Results of a large population-based study of patients with primary CNS lymphoma diagnosed between 2011 and 2016 showed a higher proportion of patients 60 years and older compared with reports from studies conducted 1 to 2 decades earlier.  The findings from this study were published in Neurology.

Primary CNS lymphoma is a rare, aggressive form of non-Hodgkin lymphoma that can involve the brain, spine, leptomeninges, and eyes. It is characterized by the absence of systemic disease, and a poor prognosis.

A number of advances in the treatment of patients with this disease have been made over the past 3 decades. These have included replacement of conventional whole-brain radiotherapy (WBRT) alone with combined modality therapy including high-dose methotrexate-based chemotherapy followed by WBRT consolidation, which was shown to prolong time to recurrence in these patients. Alternatively, the use of first-line, high-dose chemotherapy followed by autologous stem cell transplantation (ASCT) consolidation is an approach designed to circumvent WBRT-associated toxicity.

In addition, studies of the safety and efficacy of combining first-line high-dose methotrexate with other drugs, such as high-dose cytarabine or rituximab, have shown promising results, although concerns related to toxicity, particularly in older patients, remain with some of these approaches.  

This retrospective study included patient-, disease-, and treatment-related data for all adult, HIV-negative patients with primary CNS lymphoma diagnosed between 2011 and 2016 who were included in the French oculo-cerebral lymphoma network, a prospective, nationwide database.

Of the 1002 patients included in this analysis, the median patient age was 68 years (range, 18-91 years), and the median Karnofsky Performance Status (KPS) was 60. Patients at least 60 years old and at least 70 years old comprised 72% and 43% of the study population, respectively.

These data “are in line with epidemiologic studies reporting a continuously increasing rate in the elderly over the last decades,” the study authors commented.

More than 90% of patients were treated with high-dose methotrexate chemotherapy, including more than 80% of patients aged 80 years or older, although the dose was more likely to be lower in the latter population.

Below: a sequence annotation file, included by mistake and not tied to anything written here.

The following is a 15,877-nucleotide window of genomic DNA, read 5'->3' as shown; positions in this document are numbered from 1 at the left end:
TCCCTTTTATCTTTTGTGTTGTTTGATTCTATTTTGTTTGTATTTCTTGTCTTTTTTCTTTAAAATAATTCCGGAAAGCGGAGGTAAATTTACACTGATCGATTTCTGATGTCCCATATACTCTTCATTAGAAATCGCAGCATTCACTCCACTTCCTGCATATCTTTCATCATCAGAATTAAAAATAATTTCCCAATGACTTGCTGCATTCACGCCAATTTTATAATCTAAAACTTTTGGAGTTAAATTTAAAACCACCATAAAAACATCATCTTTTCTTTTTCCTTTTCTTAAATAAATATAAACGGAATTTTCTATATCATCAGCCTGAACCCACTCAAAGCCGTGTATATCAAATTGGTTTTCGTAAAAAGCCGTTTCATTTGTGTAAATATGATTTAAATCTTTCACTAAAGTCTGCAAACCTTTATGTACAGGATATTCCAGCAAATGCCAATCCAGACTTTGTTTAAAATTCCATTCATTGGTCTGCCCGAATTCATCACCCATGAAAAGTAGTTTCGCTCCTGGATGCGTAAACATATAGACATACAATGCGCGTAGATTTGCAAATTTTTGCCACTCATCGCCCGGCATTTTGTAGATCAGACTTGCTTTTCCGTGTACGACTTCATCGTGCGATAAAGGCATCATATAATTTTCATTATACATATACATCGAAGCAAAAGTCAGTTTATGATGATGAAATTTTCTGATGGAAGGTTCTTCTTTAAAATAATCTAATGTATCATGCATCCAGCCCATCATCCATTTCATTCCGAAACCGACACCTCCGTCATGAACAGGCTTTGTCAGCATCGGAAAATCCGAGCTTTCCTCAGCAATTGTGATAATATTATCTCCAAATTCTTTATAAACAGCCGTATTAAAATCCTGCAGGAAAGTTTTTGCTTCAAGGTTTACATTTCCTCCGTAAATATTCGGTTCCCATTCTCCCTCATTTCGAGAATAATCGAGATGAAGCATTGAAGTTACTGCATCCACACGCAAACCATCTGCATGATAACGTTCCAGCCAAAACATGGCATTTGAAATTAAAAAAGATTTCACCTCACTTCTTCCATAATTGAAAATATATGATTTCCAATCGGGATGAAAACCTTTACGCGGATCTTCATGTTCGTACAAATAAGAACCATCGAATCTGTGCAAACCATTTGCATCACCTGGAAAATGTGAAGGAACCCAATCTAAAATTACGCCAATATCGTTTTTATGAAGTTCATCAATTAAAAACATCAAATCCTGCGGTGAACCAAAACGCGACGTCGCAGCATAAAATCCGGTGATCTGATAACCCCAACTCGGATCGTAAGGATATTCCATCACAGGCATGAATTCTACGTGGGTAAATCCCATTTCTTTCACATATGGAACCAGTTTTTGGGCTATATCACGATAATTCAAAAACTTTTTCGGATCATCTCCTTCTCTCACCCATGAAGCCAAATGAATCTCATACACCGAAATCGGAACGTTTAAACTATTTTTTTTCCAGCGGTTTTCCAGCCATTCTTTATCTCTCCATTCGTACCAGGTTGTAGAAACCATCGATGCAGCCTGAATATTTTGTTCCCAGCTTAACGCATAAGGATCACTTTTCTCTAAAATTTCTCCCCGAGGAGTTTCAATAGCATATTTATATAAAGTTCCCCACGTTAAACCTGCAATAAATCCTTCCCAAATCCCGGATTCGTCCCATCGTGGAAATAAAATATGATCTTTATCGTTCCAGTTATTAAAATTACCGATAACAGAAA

Consolidation therapy with WBRT or ASCT was received by 15% and 6% of patients, respectively, although the majority of these patients were younger than 60, with only 11% of patients aged 60 years or older receiving consolidation therapy.

The objective response rate (ORR) to first-line treatment was significantly higher in younger patients compared with older patients (73% vs 54%; P <.001), and ORRs for the overall population and the population treated with consolidation therapy were 59% and 92%, respectively.

At a median follow-up of 44.4 months, the median overall survival (OS) for the overall population was 25.3 months. Although the rates of 1-, 2-, and 5-year OS for the overall population were 62%, 51%, and 38%, the 5-year OS rate for those treated with first-line high-dose chemotherapy followed by ASCT was 76%.

One-quarter of patients included in the study died within 6 months of primary CNS lymphoma diagnosis, and these patients were more likely to be older (P <.001) and to have a worse KPS at diagnosis (P <.001). Cause of death in this group was determined to be multifactorial in 44% of cases, and included impaired neurologic status due to lymphoma, complications (eg, infections), and/or treatment-related side effects.

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Median OS in patients 60 years or older at diagnosis of primary CNS lymphoma was 15.4 months compared with 28.4 months in those younger than 60 years (P <.001).

On multivariate analysis, prognostic factors associated with longer OS included age younger than 60 years (P <.001), KPS of 70 or higher at diagnosis (P <.001), female sex (P =.03), and response to first-line induction chemotherapy (P <.001).

The finding that “age represents not only the strongest prognostic factor of the disease, but also a major risk factor for severe treatment-related neurotoxicity,” prompted the study authors to conclude that these results “should stimulate specific studies devoted to the elderly [with primary CNS lymphoma] to optimize the therapeutic management of this growing vulnerable population.”

Reference

Houillier C, Soussain C, Ghesquières H, et al. Management and outcome of primary CNS lymphoma in the modern era: an LOC network study [published online January 6, 2020]. Neurology. doi: 10.1212/WNL.0000000000008900

This article originally appeared on Oncology Nurse Advisor